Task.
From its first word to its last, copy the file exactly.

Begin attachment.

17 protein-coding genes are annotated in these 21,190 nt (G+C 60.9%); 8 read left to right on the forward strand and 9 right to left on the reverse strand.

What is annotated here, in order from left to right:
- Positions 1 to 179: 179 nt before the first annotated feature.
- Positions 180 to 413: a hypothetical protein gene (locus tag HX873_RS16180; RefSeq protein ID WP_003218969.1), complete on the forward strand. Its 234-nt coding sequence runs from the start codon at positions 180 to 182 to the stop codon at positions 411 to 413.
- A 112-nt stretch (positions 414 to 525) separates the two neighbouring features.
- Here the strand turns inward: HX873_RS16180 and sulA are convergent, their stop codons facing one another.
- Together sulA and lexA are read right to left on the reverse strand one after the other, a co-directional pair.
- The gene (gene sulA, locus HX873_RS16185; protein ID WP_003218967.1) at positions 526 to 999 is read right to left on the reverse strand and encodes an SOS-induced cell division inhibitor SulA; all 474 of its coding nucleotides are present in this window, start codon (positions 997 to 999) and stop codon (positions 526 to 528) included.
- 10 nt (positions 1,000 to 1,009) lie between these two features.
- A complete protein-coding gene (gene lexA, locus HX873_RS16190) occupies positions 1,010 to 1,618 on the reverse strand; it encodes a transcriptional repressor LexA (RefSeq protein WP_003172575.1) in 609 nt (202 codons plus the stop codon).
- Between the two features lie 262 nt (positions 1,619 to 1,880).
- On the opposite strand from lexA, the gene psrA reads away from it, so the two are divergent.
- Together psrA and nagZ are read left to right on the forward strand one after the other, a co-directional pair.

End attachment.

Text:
17 protein-coding genes are annotated in these 21,190 nt (G+C 60.9%); 8 read left to right on the forward strand and 9 right to left on the reverse strand.

What is annotated here, in order from left to right:
- Positions 1 to 179: 179 nt before the first annotated feature.
- Positions 180 to 413: a hypothetical protein gene (locus tag HX873_RS16180; RefSeq protein ID WP_003218969.1), complete on the forward strand. Its 234-nt coding sequence runs from the start codon at positions 180 to 182 to the stop codon at positions 411 to 413.
- A 112-nt stretch (positions 414 to 525) separates the two neighbouring features.
- Here the strand turns inward: HX873_RS16180 and sulA are convergent, their stop codons facing one another.
- Together sulA and lexA are read right to left on the reverse strand one after the other, a co-directional pair.
- The gene (gene sulA, locus HX873_RS16185; protein ID WP_003218967.1) at positions 526 to 999 is read right to left on the reverse strand and encodes an SOS-induced cell division inhibitor SulA; all 474 of its coding nucleotides are present in this window, start codon (positions 997 to 999) and stop codon (positions 526 to 528) included.
- 10 nt (positions 1,000 to 1,009) lie between these two features.
- A complete protein-coding gene (gene lexA, locus HX873_RS16190) occupies positions 1,010 to 1,618 on the reverse strand; it encodes a transcriptional repressor LexA (RefSeq protein WP_003172575.1) in 609 nt (202 codons plus the stop codon).
- Between the two features lie 262 nt (positions 1,619 to 1,880).
- On the opposite strand from lexA, the gene psrA reads away from it, so the two are divergent.
- Together psrA and nagZ are read left to right on the forward strand one after the other, a co-directional pair.